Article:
Despite NZ’s great escape at Kanpur, time to acknowledge Ashwin’s fourth-innings prowess at home, without reservations

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If one is an Indian spinner bowling in the fourth innings of a Test match in Asia, and particularly so at home, one is criticised after doing well, and even more so if one doesn’t. If the former happens, the pitch often takes more credit and if the latter happens, the spinner is often deemed to have let down the pitch itself, in addition to the team and the fans.

If even one of the few close shaves the New Zealand last pair had in Kanpur been just a bit closer, it would have been a fitting way for Ravichandran Ashwin to go past Harbhajan Singh as India’s third-highest Test wicket-taker. That Rachin Ravindra and Ajaz Patel held on for a draw in fading light should take nothing away from the fact that since he debuted exactly a decade ago, nobody has taken more Test wickets than Ashwin.

And contrary to the perception that all he has to do is turn up at home grounds to feast on clueless visiting batsmen, Ashwin, like any other bowler in Test cricket, has had to work pretty hard for his 419 wickets.

Since he made his debut in Delhi in November 2011, it has taken 51.4 deliveries on average for a wicket to fall in the fourth innings of a Test match in India. And contrary to India’s perception as a fourth-innings graveyard for batsmen, wickets in the last innings have fallen quicker in as many as four other countries – Bangladesh, Pakistan (albeit with a tiny sample size of three Tests), West Indies and counter-intuitively, England.

Even when India themselves have bowled in the fourth innings at home over the last decade, they have needed 49 balls per wicket, only marginally less than the overall figure of 51.4 for the country. It is then another indication of Ashwin’s quality that he strikes every 40 balls in the final innings of home Test matches.

At times, though, no matter how great a bowler one is and how monumental his body of work, he will be checked by conditions. The Green Park surface played low enough to serve up the odd grubber, yes, but more than that, it was its sheer slowness that blunted the spinners.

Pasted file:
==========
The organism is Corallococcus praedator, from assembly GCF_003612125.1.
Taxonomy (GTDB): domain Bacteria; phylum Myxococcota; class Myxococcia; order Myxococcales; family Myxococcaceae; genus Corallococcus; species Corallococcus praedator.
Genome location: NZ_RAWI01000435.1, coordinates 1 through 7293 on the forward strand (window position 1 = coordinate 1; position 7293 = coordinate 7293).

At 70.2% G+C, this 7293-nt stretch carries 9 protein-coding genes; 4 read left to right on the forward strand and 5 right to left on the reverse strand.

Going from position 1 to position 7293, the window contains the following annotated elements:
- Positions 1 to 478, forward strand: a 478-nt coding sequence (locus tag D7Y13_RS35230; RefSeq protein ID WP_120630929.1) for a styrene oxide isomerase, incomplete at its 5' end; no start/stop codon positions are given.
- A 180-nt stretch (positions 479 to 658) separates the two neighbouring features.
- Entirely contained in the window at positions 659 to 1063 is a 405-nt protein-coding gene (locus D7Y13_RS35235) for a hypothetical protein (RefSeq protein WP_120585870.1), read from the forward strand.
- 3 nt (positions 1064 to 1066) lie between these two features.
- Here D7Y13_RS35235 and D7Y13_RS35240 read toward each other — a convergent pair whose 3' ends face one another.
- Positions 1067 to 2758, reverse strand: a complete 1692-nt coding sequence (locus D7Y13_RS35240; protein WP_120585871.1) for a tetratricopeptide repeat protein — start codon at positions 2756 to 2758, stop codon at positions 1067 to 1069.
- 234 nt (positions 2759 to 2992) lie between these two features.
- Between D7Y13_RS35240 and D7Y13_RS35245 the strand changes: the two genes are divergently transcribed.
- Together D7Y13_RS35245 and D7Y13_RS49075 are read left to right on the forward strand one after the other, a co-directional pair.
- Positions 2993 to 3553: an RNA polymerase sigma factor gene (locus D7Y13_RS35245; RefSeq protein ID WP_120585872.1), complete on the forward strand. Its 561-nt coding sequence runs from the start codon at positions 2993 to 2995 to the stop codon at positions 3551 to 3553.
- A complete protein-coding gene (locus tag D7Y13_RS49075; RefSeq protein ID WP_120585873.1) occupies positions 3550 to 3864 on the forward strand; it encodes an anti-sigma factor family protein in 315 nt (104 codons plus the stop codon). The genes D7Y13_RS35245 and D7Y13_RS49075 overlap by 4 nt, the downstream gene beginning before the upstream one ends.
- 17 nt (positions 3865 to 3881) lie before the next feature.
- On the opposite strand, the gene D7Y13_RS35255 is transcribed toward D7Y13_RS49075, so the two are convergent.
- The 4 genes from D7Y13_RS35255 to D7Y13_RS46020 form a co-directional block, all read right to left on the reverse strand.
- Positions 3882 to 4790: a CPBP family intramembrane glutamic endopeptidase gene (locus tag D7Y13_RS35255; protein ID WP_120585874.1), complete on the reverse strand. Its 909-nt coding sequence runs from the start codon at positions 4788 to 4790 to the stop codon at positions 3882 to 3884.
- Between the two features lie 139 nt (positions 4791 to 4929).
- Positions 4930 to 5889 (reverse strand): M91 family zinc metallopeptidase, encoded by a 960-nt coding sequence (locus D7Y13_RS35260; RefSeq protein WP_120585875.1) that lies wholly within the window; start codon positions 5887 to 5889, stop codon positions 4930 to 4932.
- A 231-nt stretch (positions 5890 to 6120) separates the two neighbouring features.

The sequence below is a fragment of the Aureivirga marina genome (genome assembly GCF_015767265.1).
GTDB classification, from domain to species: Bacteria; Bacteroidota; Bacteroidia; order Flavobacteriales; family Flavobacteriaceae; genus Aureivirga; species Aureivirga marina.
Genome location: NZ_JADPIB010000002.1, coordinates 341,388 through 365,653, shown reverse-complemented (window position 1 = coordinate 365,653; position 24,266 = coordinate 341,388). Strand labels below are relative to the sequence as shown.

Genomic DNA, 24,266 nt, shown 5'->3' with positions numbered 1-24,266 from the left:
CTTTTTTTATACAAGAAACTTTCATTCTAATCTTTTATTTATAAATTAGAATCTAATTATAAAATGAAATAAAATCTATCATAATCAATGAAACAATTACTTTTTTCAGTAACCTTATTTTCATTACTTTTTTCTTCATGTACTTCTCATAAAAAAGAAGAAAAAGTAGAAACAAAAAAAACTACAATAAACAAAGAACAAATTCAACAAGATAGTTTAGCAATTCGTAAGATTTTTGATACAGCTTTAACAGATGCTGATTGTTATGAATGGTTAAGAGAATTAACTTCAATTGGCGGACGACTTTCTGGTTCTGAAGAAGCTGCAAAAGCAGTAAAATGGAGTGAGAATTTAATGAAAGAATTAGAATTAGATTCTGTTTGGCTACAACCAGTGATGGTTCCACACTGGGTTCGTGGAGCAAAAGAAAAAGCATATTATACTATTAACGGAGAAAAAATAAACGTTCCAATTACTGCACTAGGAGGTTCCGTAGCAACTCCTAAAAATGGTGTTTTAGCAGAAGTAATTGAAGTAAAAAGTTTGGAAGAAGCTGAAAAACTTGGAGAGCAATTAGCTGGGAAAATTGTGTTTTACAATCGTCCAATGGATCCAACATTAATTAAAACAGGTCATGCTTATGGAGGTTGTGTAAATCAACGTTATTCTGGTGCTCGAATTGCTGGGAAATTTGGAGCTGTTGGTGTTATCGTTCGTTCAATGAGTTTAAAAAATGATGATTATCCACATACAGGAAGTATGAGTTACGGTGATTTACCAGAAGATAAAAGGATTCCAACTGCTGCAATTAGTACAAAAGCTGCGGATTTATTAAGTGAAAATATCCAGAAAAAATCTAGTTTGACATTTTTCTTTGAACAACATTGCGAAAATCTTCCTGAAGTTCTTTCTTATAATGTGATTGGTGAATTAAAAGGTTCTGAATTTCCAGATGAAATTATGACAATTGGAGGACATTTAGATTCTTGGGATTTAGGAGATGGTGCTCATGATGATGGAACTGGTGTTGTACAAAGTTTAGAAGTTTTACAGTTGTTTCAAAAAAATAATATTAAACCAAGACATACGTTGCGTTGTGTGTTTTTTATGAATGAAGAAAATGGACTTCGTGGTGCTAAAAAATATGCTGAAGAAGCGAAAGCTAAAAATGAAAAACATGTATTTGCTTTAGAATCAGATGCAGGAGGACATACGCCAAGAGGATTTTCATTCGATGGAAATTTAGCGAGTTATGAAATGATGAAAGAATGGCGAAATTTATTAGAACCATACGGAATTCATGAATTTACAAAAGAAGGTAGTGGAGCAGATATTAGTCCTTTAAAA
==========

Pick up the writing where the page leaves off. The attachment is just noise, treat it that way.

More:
One needs the ball to rush batsmen off the pitch at least to some extent in order to force mistakes, especially when they are in no mood to take risks to score runs. But in Kanpur, even Ravindra Jadeja and Axar Patel, who usually bowl quicker than Ashwin in Tests, found it hard to hurry the determined Kiwis.

Unhelpful surface

As head coach Rahul Dravid said after the match, one felt that only bowled and LBW were the dismissals the fielding side had to go for (eight of the nine New Zealand wickets in the second innings came in that fashion). Both edges of the bat were hardly in play, and on the rare occasion they were, the ball wouldn’t carry even to close-in fielders who were kneeling to try and make up for the lack of bounce.

One recalls a 2017-18 Ranji Trophy match between Mumbai and Tamil Nadu at the Bandra-Kurla Complex ground on a pitch so unresponsive even on the final afternoon that no matter what Ashwin tried, it didn’t work. At one stage, he was even bowling flighted leg-breaks from round the wicket to right-handers. No impact. But he kept trying.

There was more assistance available in Kanpur, of course, but again, considerably offset by the lack of pace. Ashwin didn’t quite resort to leg-spin at Green Park. There was little else he did not try though, including a carrom-ball with the second new cherry that hit the rough from round the wicket and spun like a leg-break but somehow eluded Ravindra’s off-stump.

At times, then, one has to look at marathon match figures of 72.3-22-117-6 and acknowledge the effort, regardless of that one decisive strike that didn’t come. And also acknowledge all the effort over the past decade that has gone into earning 419 Test wickets that have come while enduring several days like the final one against New Zealand in Kanpur. Harbhajan Singh, with 417 scalps, would know.

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